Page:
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Presidency: Zuma to study Nkandla report

The public protector on Wednesday released her findings into the controversial upgrades.

President Jacob Zuma. Picture: GCIS.

JOHANNESBURG - President Jacob Zuma will study Public Protector Thuli Madonsela's Nkandla report and will respond in due course, the Presidency said on Wednesday.

The findings of a two-year investigation into how an estimated R250 million was spent on the president's private KwaZulu-Natal homestead were released in Pretoria on Wednesday afternoon.

Public Protector Thuli Madonsela releases the findings about Nkandla during a press conference in Pretoria on 19 March 2014. Picture: Sebabatso Mosamo/EWN.

The protector's report lifts the lid on what she describes as a "dismal failure" by government to stop expenses from ballooning from the initial amount of R27 million.

It finds that Zuma and his family benefited from the upgrades because the value of their property soared.

Presidency spokesperson Mac Maharaj says the president will examine the document.

"The public protector's report will be an additional tool which will fall under the consideration of President Zuma in addressing allegations of maladministration."

Meanwhile, Cabinet says it is already implementing action on corruption and maladministration linked to the upgrades.

Justice Minister Jeff Radebe welcomed the release of Madonsela's report and said it confirmed the essential findings of government's own internal investigation.

He was flanked by Public Works Minister Thulas Nxesi , Police Minister Nathi Mthethwa and Defence Minister Nosiviwe Mapisa-Nqakula.

"Government reiterates its position that all measures that were recommended by the security cluster and implemented by the Department of Public Works in the president's private residence were security upgrades that were necessary."

Radebe says government's own investigation also unearthed corruption and maladministration.

He says officials are already acting on this.

The minister says Madonsela's report shows there was no political interference in the execution of the project or on her investigation.

He says items identified as non-security matters by Madonsela, including the cattle kraal and swimming pool, were essential security measures.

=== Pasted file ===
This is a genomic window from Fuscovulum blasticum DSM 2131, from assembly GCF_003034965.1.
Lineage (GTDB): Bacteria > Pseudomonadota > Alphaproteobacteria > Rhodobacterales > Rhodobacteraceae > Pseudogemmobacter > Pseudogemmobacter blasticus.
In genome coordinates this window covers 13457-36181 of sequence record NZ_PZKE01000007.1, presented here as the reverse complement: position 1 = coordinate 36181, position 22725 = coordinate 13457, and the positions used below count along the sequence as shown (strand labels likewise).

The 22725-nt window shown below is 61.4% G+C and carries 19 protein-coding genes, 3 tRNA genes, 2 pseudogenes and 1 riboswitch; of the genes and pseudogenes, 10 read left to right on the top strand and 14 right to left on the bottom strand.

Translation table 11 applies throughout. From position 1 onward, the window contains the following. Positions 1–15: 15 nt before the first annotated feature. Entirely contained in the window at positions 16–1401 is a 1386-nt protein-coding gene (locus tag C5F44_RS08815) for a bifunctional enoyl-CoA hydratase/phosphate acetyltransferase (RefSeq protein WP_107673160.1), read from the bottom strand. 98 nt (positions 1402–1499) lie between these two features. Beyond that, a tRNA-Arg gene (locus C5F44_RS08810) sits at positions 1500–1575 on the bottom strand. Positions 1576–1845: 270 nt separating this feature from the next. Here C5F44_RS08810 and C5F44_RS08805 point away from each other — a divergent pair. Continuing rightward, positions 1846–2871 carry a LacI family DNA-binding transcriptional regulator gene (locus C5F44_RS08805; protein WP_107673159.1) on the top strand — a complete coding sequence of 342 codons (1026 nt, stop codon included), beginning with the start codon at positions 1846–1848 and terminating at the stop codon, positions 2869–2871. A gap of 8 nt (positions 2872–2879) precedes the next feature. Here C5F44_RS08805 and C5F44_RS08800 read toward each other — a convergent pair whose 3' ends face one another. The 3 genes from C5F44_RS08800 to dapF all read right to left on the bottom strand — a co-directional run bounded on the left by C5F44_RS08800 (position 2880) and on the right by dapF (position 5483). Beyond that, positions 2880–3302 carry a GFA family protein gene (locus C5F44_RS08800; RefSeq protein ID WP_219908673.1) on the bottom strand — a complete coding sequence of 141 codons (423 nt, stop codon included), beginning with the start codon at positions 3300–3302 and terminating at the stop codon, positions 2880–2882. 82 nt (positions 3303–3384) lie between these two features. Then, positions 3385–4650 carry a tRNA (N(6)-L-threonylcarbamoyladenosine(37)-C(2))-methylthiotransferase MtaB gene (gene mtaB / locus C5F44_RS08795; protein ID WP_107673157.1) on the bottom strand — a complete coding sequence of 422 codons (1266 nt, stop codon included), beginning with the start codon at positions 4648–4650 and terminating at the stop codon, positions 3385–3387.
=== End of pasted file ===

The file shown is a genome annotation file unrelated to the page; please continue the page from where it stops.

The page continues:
Meanwhile, the ANC has postponed its briefing on the report, saying it wants to give government an opportunity to first respond to the findings.

ANC spokesperson Jackson Mthembu says the report speaks mostly on government-related issues.

"We need to consider the report seriously so we are able to respond appropriately."

Mthembu says the party will respond at 10am on Thursday.

DA CALLS FOR IMPEACHMENT OF ZUMA

The Democratic Alliance (DA) intends to initiate a call to impeach Zuma based on the contents of the Nkandla report.

The opposition says the findings are damning and Zuma must be held accountable.

The DA now intends to take action by submitting a formal request to the Speaker of Parliament to institute proceedings against the president.

DA Parliamentary Leader Lindiwe Mazibuko believes impeachment is appropriate in this situation.

"All of it points to a president who used public money to enrich himself and his property to the tune of hundreds of millions of rand."

She added today marks a historic moment in the fight against corruption.

An aerial view of Nkandla taken in August 2013 which was taken by an aerial mapping company using a high-tech, high-altitude mapping aircraft.

A 2010 aerial view of Nkandla taken off Google Earth.

'REPORT NOT POLITICAL'

Madonsela denied that her report is political and has anything to do with the upcoming elections.

The ANC tried to paint the report as a political one, but the public protector says she doesn't make the rules but only enforces them.

Madonsela blamed government for the timing of the release of the report, saying it took her nine months to get a response from the Presidency.

The security cluster also took her to court over safety concerns.

The protector slammed Zuma for "benefiting improperly" from the Nkandla upgrades, misleading Parliament by mistake, contravening parts of an ethics code and not asking enough questions about the construction at his home.

Spending on previous SA presidents as per Thuli Madonsela's Nkandla report.

Madonsela's report also called on Zuma to account to Parliament within two weeks and to discipline some of his ministers.

The president was ordered to pay back some of the money spent at his residence.

"A reasonable part of the expenditure towards the installations that wasn't identified as security measures in the list compiled by security experts should be borne by him and his family."

She also believes the upgrades went well beyond security requirements and many features like the swimming pool and the visitor centre should never have been built.

Zuma also stands accused of failing to protect public money.

The report also implicated Zuma's architect, Minenhle Makhanya, saying he received R16,5 million from the controversial project.

The protector said Makhanya was de facto project manager for the entire project and was the tail that wagged the government dog.

She said low-level officials may have been intimidated by the architect who had a direct line to Zuma.

Adverse findings were also made against Mthethwa, the Department of Defence and the Public Works Department and words like "excessive, unlawful and improper" were included in the report.

Click here to view the full Nkandla report.

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